Effect Measure

“The Tripoli Six” campaign

The science blogosphere is responding magnificently to the dire circumstances of six medical colleagues, on trial for their lives in a courtroom in Tripoli, Libya. Declan Butler, Nature’s senior correspondent who wrote the story in the world’s premier science journal this week, is collecting the blogosphere links and stories over at the science social bookmarking site, Connotea. In less than 24 hours since we began to rally our colleagues in the blogosphere there have been more than 30, many right here in the Science Blogs stable, but also in some of the highest traffic blogs on the net: DailyKos, The Next Hurrah, Fire Dog Lake, Alterpeek, Majikthise. I am not hyperlinking them because you can get them all over at the Connotea link that has many more and is updated. Maybe not yet a firestorm, but a prairie fire in the making.

This is not just a human rights story, although if it were “just” that it would have a major claim on our interests and our hearts. But it is also a science story: how scientific evidence, presented by one of the world’s leading HIV scientists, was rejected out of hand, the only exculpating evidence possible in favor of these five nurses and a doctor. The goal, now, is to push — and push hard — for an independent scientific panel to review the genetic evidence that the discoverer of HIV, Luc Montagnier, indicates shows these aid workers were not responsible for infecting Libyan children with the virus.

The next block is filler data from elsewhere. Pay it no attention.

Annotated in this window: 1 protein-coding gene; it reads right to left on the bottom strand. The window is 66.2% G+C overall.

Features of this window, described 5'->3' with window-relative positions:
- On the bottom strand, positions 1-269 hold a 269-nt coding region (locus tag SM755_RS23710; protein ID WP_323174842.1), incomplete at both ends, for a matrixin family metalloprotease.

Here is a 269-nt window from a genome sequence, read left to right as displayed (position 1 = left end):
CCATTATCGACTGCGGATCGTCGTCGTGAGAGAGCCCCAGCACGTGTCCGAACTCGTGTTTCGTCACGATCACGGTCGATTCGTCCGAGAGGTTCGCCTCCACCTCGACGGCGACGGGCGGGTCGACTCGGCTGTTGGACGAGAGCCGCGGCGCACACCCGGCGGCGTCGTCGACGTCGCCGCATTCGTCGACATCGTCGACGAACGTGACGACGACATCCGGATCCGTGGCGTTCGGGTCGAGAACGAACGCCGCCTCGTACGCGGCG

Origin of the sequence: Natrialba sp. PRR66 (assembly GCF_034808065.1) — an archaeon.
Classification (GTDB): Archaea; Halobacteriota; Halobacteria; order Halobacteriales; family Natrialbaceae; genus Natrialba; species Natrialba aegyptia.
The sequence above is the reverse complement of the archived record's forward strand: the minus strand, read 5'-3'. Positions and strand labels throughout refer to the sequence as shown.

How do we “push, and push hard”?

Our ScienceBlogger sibling, Mike Dunford at The Questionable Authority has taken a leadership position for the science blogger community. He has some important concrete suggestions and tools: